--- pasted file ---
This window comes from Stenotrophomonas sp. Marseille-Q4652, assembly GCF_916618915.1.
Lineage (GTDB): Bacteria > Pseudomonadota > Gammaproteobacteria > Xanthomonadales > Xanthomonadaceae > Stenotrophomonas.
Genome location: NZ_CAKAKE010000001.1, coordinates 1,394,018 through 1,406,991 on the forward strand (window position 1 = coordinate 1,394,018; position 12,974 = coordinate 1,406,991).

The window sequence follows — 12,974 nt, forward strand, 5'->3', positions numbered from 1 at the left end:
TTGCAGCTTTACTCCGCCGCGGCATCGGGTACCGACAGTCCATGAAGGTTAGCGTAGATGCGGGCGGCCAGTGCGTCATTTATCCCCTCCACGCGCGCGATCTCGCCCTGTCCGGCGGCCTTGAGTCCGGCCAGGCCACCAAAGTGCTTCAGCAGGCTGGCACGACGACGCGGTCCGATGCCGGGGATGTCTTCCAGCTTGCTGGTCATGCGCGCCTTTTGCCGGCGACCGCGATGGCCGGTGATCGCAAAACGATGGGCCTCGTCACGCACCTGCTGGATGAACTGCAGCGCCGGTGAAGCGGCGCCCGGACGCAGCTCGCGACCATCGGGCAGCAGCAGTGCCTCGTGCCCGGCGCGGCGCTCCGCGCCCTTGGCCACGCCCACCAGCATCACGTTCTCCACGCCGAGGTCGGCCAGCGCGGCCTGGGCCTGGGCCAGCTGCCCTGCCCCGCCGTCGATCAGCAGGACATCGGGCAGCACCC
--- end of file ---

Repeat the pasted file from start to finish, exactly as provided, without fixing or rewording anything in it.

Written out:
This window comes from Stenotrophomonas sp. Marseille-Q4652, assembly GCF_916618915.1.
Lineage (GTDB): Bacteria > Pseudomonadota > Gammaproteobacteria > Xanthomonadales > Xanthomonadaceae > Stenotrophomonas.
Genome location: NZ_CAKAKE010000001.1, coordinates 1,394,018 through 1,406,991 on the forward strand (window position 1 = coordinate 1,394,018; position 12,974 = coordinate 1,406,991).

The window sequence follows — 12,974 nt, forward strand, 5'->3', positions numbered from 1 at the left end:
TTGCAGCTTTACTCCGCCGCGGCATCGGGTACCGACAGTCCATGAAGGTTAGCGTAGATGCGGGCGGCCAGTGCGTCATTTATCCCCTCCACGCGCGCGATCTCGCCCTGTCCGGCGGCCTTGAGTCCGGCCAGGCCACCAAAGTGCTTCAGCAGGCTGGCACGACGACGCGGTCCGATGCCGGGGATGTCTTCCAGCTTGCTGGTCATGCGCGCCTTTTGCCGGCGACCGCGATGGCCGGTGATCGCAAAACGATGGGCCTCGTCACGCACCTGCTGGATGAACTGCAGCGCCGGTGAAGCGGCGCCCGGACGCAGCTCGCGACCATCGGGCAGCAGCAGTGCCTCGTGCCCGGCGCGGCGCTCCGCGCCCTTGGCCACGCCCACCAGCATCACGTTCTCCACGCCGAGGTCGGCCAGCGCGGCCTGGGCCTGGGCCAGCTGCCCTGCCCCGCCGTCGATCAGCAGGACATCGGGCAGCACCC